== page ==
Writer

By Sharon Block

Sharon Block is the Executive Director of the Labor and Worklife Program at Harvard Law School. Prior to coming to Harvard Law School in 2017, she was the Principal Deputy Assistant Secretary for Policy at the U.S. Department of Labor and Senior Counselor to Secretary of Labor Tom Perez. While serving in the Obama White House as Senior Public Engagement Advisor for Labor and Working Families, Block led the historic White House Summit on Worker Voice. Early in her career she worked as an attorney at the National Labor Relations Board’s Appellate Court Branch, and returned to the NLRB in 2012 when she was appointed to serve as a member of the Board by President Obama. She also served as senior labor and employment counsel to the Senate Health, Education, Labor and Pensions Committee under Senator Edward Kennedy. Block received her B.A. from Columbia University and her J.D. from Georgetown University Law Center, where she received the John F. Kennedy Labor Law Award.
State Attorneys General:  Stepping Up to Protect People on the Job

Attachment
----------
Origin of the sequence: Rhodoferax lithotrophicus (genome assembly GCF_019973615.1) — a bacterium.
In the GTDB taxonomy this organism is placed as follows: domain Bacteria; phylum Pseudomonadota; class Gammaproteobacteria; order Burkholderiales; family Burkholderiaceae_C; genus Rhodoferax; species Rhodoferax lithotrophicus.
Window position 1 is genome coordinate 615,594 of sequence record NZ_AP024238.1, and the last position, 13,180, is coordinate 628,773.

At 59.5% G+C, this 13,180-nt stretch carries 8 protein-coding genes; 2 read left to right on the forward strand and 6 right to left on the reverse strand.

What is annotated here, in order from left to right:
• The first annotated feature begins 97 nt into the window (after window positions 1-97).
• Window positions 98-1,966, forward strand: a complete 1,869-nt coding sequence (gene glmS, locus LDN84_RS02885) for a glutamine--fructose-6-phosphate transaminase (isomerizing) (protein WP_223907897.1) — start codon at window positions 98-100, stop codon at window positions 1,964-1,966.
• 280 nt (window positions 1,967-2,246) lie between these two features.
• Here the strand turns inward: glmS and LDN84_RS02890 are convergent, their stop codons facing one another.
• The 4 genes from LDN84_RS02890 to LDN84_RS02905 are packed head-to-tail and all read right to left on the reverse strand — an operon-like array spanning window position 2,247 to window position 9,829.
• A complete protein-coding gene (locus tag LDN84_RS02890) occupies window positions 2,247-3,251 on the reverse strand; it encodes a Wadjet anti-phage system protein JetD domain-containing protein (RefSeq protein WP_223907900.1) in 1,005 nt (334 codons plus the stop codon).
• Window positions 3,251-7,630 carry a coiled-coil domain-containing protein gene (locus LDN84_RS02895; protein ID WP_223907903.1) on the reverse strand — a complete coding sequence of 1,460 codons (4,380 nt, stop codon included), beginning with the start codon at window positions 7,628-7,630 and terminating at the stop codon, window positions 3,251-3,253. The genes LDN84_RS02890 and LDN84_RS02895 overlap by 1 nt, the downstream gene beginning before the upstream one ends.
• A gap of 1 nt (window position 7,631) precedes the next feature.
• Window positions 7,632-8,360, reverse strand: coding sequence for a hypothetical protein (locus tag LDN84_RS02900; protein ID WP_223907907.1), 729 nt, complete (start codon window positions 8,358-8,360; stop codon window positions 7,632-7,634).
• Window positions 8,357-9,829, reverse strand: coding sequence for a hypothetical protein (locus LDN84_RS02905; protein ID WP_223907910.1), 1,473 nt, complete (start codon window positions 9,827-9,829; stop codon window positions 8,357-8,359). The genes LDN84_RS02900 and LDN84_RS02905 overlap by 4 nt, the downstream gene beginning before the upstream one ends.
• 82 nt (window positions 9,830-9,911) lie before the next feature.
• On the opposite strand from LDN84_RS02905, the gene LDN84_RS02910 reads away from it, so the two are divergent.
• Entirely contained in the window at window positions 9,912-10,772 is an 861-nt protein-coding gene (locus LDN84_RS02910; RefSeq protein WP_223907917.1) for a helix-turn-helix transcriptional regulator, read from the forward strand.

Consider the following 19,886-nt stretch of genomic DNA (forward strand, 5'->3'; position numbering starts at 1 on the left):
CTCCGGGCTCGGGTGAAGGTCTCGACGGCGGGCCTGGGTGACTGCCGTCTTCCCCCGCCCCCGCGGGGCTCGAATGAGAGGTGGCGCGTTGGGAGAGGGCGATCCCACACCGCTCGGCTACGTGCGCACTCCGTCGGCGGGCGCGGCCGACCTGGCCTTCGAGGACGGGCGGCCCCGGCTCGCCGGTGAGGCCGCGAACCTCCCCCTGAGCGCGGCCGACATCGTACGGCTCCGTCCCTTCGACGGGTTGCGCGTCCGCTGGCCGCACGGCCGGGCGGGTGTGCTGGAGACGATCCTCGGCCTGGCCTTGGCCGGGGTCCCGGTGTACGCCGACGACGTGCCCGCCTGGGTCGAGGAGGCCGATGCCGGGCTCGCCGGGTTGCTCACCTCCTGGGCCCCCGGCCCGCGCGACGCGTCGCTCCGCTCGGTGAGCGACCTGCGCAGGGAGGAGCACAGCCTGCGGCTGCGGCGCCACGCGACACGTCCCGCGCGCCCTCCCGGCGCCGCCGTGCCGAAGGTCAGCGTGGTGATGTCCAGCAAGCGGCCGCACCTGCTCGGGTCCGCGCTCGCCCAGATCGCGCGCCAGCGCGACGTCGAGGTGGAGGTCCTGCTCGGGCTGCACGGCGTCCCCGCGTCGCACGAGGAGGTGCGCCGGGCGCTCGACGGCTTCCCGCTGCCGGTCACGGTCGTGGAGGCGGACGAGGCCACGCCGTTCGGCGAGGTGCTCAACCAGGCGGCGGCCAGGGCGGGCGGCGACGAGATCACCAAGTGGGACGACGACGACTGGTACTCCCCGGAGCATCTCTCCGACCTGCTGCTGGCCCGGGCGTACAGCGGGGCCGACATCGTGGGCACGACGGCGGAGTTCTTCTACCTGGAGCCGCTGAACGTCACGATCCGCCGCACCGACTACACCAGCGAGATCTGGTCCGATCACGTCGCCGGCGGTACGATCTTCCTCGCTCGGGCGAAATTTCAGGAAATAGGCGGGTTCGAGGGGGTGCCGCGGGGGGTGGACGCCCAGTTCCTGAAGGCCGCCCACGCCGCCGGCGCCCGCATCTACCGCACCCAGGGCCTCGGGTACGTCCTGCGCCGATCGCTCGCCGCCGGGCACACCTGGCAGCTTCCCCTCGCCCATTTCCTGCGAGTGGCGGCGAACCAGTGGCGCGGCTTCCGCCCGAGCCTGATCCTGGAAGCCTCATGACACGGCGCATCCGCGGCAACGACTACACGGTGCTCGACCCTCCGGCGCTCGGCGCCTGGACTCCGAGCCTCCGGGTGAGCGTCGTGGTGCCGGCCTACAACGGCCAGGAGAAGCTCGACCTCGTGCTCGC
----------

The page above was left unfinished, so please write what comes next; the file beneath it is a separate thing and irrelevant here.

State Attorneys General:  Stepping Up to Protect People on the Job

Fighting the dangers of tobacco, seeking redress for homeowners during the mortgage crisis, and most recently standing up against the Muslim ban – state attorneys general have long been at the forefront of efforts to protect the well-being of the people of their states.  In recent months, progressive state attorneys general have emerged as some of the nation’s foremost champions of civil rights and of humane, sensible policy in the face of declining protection at the federal level. As income inequality grows and too many American workers struggle to get a fair deal in our economy, the role of state attorneys general in enforcing statutes that protect workers’ economic interests has taken on new importance.  To build on the energy and expertise of these public servants, under the auspices of the Labor and Worklife Program at Harvard Law School, we recently hosted attorneys from the offices of 11 state attorneys general last week to discuss strategies and best practices for enforcing labor laws